5.     Promote policies that support the development of small and medium-sized companies, which are vital to job creation. Access to credit, technology transfer, professional training and management must become high priorities.

 6.     Ensure the honest and fair exploitation of natural resources. This is essential in a global economy so that countries can avoid indebtedness as well as looting and an inadequate remuneration of exploited resources. This means strengthening the legal arsenal to ensure better traceability of minerals from illegal mining, through international market controls for natural resources that could be inspired by the Dodd-Frank Act passed by the U.S. Congress.
 7.     Require companies operating in developing countries to subscribe to a code of ethics – with particular reference to the legislation on corporate social responsibility – whose application should be contractually assessed and verified.
 8.     Propose triangular co-operation with emerging countries like China, India and Brazil in order to allow more virtuous approaches. The impressive growth of emerging economies is a source of inspiration for African countries, and as both donors and aid recipients, they occupy a unique position in development policy terms.

9.     Promote budget support rather than project aid. Budget support strengthens governance, increases the coherence of the national budget and, most importantly, commits states to setting priorities and achieving results. It allows full ownership by each country of its own development.

 10. Promote regional integration as an engine of economic development. We must push for the early conclusion of Economic Partnership Agreements (EPA) so that developing countries can benefit from globalisation as soon as possible.

They need to invest more in education: good quality education, gender equality, strengthening of human resources, free meals at school, development of new ideas such as itinerant schools, multi-level teaching and alternative education programs. They should work towards a standard minimal level of social protection and also promote culture, which remains the most important expression of a people’s identity and is the foundation of social cohesion.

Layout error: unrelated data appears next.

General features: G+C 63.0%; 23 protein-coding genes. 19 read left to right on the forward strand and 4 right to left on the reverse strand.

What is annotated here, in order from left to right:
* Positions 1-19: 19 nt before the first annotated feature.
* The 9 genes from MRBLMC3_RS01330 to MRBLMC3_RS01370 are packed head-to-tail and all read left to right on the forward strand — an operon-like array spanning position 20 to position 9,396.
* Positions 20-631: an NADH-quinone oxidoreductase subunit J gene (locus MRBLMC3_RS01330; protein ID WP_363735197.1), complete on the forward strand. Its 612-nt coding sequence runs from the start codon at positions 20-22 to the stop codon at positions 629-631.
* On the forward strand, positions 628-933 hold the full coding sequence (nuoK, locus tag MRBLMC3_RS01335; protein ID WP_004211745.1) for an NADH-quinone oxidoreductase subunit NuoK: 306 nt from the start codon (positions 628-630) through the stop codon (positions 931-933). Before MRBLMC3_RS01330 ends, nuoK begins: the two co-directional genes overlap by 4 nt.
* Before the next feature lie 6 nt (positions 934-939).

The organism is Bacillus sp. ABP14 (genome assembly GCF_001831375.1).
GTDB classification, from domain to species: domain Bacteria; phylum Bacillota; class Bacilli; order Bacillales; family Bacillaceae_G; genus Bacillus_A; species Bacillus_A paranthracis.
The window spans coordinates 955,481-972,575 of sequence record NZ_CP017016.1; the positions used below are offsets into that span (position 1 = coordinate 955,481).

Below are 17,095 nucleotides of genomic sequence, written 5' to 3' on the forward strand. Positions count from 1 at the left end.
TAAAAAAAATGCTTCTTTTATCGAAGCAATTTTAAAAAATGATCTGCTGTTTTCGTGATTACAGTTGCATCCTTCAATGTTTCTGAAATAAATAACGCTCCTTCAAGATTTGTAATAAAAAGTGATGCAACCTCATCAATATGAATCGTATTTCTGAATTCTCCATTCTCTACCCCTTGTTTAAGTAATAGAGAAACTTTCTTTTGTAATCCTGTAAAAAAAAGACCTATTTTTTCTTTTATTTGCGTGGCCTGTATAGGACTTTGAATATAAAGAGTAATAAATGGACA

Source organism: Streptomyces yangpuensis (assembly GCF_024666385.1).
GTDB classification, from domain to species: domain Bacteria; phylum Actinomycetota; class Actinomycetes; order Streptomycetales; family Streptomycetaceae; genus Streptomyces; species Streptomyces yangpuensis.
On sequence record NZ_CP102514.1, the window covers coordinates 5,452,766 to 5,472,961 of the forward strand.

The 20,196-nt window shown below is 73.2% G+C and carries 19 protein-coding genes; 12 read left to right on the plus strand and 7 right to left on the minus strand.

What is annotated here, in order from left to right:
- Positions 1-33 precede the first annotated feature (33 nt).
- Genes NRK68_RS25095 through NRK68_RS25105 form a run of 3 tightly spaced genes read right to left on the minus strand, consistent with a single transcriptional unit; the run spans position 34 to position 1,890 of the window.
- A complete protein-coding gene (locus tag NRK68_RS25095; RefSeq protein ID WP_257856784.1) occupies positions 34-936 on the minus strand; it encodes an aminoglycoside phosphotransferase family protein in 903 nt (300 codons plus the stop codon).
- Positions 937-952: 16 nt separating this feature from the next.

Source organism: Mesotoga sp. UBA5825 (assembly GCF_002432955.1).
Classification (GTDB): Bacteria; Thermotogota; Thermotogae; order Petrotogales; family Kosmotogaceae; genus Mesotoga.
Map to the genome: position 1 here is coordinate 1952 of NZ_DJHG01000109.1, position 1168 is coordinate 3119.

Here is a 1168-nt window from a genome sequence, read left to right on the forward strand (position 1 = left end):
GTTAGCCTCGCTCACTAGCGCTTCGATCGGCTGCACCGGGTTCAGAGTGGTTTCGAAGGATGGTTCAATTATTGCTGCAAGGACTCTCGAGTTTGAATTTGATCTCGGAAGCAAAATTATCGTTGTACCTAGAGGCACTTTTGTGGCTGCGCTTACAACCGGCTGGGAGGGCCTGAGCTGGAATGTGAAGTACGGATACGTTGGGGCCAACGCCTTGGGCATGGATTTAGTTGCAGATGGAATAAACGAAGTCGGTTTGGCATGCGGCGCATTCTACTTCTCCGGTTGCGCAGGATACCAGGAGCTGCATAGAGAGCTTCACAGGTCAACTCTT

So it is up to all of us, whether Europeans or Africans, to rise to the challenges which we face, and to develop an essential alliance between two continents with a common destiny.Louis Michel MEP was Belgium’s Deputy Prime Minister and Foreign Minister from 1999-2004 and European Commissioner for Development and Humanitarian Aid from 2004-2009. The article is published in the Spring issue of Europe’s World.

 

African countries must develop as quickly as possible “impartial public power” that will ensure universal access to education, culture, administration, justice, social and health services.

 

The major challenge that Africa faces is improving political and economic governance. At the political level, governance falls under the concept of the “just state” that guarantees democracy and fundamental rights.